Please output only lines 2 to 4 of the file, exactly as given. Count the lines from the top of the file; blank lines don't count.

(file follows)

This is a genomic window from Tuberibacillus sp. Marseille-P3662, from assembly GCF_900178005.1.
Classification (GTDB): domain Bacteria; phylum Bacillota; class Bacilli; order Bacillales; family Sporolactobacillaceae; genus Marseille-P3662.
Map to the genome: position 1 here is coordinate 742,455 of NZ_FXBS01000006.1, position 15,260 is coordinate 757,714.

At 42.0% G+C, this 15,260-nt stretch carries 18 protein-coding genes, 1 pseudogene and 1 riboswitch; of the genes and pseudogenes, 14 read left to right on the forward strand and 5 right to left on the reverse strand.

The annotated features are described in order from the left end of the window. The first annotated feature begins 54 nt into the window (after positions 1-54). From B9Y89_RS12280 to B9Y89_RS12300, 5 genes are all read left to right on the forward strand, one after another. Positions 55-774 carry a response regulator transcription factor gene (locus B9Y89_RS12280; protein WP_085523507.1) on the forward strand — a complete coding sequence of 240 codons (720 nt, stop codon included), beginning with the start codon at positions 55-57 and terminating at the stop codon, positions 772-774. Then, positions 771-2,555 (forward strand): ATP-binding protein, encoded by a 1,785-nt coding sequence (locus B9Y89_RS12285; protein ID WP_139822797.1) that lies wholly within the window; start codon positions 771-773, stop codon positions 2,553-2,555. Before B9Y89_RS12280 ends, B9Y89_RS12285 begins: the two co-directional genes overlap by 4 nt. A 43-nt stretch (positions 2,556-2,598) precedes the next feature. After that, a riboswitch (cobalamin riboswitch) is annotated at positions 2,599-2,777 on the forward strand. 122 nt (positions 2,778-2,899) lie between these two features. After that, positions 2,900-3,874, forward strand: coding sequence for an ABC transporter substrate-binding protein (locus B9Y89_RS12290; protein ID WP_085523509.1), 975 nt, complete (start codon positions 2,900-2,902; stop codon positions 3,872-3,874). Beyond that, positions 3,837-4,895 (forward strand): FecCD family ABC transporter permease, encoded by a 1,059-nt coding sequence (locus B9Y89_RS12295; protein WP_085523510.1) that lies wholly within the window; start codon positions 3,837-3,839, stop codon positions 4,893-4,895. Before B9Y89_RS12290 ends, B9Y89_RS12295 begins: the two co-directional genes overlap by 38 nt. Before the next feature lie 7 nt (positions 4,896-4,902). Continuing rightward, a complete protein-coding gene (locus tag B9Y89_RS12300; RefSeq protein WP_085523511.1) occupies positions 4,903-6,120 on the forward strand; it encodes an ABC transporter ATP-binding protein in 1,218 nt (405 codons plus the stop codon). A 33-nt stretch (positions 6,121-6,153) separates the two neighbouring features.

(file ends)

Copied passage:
Classification (GTDB): domain Bacteria; phylum Bacillota; class Bacilli; order Bacillales; family Sporolactobacillaceae; genus Marseille-P3662.
Map to the genome: position 1 here is coordinate 742,455 of NZ_FXBS01000006.1, position 15,260 is coordinate 757,714.

At 42.0% G+C, this 15,260-nt stretch carries 18 protein-coding genes, 1 pseudogene and 1 riboswitch; of the genes and pseudogenes, 14 read left to right on the forward strand and 5 right to left on the reverse strand.